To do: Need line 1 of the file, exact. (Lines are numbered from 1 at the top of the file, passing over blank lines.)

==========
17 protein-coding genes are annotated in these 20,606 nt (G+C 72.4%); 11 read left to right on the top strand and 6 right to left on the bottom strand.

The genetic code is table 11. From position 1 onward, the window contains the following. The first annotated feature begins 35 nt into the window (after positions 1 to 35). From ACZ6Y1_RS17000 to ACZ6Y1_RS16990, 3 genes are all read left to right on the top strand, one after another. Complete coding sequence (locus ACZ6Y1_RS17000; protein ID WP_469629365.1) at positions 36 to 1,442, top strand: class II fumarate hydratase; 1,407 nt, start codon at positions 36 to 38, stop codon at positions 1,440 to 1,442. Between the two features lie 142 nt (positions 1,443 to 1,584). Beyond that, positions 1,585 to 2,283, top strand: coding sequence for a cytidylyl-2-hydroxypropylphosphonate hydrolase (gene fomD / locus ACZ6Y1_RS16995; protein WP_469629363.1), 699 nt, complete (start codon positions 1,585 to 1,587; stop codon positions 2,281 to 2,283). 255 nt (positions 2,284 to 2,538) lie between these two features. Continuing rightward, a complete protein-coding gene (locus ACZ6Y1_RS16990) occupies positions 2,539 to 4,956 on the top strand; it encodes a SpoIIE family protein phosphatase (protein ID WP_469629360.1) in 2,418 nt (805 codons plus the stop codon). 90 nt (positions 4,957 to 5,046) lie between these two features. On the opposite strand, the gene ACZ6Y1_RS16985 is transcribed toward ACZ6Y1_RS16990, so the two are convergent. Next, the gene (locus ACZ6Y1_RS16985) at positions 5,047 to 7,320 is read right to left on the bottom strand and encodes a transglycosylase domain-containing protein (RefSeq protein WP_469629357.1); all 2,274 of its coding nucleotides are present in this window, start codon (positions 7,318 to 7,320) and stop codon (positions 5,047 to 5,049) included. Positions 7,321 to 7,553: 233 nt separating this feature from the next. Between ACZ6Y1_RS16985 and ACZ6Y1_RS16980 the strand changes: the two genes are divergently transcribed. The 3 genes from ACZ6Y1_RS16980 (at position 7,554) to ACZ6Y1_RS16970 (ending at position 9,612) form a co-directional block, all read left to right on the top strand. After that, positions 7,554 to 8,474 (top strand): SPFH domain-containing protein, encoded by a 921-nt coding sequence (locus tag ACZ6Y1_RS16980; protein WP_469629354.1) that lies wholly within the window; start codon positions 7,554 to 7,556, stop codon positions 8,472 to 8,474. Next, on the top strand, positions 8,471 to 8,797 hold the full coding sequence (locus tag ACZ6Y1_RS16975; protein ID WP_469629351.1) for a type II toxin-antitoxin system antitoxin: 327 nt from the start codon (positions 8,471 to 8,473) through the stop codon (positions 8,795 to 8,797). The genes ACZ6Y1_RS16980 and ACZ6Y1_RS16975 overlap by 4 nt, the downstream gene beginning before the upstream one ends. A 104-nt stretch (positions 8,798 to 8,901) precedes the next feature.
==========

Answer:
17 protein-coding genes are annotated in these 20,606 nt (G+C 72.4%); 11 read left to right on the top strand and 6 right to left on the bottom strand.